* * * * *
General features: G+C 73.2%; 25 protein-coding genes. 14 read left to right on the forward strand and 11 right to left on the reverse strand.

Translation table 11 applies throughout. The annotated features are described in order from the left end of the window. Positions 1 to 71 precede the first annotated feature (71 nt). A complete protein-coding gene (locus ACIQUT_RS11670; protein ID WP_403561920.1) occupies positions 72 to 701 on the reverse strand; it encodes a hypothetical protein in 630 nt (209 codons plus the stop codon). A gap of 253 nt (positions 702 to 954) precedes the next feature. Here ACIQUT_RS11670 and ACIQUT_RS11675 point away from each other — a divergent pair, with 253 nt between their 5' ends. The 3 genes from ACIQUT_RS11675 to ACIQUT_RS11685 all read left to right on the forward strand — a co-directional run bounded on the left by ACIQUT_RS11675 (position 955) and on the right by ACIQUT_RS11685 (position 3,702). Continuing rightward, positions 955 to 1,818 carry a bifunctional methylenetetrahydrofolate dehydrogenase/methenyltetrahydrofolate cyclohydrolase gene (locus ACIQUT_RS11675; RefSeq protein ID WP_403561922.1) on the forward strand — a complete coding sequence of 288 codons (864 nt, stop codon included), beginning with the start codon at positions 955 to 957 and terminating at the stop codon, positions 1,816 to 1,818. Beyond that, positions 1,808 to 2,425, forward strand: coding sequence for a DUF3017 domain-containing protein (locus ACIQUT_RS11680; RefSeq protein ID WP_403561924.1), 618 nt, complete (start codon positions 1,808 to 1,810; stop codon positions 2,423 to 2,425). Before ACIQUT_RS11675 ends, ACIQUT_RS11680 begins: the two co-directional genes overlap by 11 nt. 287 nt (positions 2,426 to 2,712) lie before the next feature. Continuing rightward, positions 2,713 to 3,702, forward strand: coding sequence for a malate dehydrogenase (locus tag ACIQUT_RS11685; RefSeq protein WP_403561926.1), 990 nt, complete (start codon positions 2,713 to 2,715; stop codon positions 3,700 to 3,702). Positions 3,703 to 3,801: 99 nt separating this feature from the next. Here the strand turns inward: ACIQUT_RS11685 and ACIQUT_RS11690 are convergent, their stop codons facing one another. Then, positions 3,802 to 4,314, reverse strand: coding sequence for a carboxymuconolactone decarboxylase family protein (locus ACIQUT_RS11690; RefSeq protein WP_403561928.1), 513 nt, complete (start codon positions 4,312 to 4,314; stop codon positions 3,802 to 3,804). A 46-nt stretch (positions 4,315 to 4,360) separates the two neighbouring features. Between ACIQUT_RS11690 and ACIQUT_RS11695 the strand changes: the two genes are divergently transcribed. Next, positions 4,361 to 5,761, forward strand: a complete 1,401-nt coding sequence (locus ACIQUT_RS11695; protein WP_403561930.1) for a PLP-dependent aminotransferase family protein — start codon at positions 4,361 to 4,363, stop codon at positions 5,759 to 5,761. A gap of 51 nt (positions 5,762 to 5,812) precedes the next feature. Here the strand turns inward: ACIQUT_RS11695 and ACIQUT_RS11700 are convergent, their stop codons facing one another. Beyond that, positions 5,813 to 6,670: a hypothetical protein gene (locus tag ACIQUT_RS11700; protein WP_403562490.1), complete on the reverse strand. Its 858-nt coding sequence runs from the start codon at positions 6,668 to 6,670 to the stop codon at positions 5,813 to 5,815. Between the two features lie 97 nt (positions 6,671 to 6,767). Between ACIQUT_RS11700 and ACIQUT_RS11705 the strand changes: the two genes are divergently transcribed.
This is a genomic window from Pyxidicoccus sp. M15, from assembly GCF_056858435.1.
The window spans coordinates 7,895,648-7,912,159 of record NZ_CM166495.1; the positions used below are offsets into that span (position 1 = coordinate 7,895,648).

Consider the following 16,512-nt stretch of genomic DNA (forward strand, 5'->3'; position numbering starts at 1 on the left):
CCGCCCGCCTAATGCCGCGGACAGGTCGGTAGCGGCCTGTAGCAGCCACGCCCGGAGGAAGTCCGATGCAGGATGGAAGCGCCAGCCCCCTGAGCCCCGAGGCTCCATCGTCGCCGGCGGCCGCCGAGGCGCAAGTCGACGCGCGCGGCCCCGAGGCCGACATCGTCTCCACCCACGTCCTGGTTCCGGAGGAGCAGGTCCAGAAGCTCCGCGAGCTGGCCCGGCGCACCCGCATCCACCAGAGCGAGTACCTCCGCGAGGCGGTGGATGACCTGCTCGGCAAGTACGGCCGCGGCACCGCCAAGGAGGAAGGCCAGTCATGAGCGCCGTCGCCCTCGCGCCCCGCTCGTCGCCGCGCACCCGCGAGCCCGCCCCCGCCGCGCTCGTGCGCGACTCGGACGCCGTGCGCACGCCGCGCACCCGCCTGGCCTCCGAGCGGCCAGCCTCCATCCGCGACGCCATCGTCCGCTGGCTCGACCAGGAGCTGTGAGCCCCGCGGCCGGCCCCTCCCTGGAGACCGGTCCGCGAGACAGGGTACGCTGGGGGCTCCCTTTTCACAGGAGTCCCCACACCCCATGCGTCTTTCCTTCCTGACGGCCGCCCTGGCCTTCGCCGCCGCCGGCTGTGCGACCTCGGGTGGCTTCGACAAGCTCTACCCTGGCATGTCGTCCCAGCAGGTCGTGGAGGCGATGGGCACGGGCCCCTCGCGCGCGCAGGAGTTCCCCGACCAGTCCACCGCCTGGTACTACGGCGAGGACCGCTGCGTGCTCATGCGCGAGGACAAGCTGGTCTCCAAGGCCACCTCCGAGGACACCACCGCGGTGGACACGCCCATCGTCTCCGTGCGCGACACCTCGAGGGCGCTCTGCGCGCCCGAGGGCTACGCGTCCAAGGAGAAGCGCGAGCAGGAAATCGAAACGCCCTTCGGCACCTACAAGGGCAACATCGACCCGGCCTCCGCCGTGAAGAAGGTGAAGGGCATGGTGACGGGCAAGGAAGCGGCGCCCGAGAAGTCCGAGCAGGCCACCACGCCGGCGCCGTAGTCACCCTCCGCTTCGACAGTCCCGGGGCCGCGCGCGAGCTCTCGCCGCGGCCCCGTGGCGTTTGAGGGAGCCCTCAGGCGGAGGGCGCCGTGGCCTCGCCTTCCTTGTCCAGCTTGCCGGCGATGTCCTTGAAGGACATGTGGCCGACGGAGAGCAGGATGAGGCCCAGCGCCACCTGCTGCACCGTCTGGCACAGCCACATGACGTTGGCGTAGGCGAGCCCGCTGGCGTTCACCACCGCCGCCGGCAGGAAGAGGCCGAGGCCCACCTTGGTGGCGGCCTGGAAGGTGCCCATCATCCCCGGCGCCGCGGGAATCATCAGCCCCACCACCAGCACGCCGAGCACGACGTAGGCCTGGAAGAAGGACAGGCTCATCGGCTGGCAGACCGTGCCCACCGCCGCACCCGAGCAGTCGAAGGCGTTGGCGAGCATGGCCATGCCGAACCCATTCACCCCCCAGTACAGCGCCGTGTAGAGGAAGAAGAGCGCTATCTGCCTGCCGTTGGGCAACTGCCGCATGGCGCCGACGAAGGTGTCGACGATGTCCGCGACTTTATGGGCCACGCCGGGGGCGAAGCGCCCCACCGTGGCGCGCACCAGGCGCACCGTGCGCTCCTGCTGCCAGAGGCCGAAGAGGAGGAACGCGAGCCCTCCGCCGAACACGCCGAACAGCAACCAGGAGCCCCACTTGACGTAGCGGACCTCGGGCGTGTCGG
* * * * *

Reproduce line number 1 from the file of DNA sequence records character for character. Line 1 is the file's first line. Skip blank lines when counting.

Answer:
General features: G+C 73.2%; 25 protein-coding genes. 14 read left to right on the forward strand and 11 right to left on the reverse strand.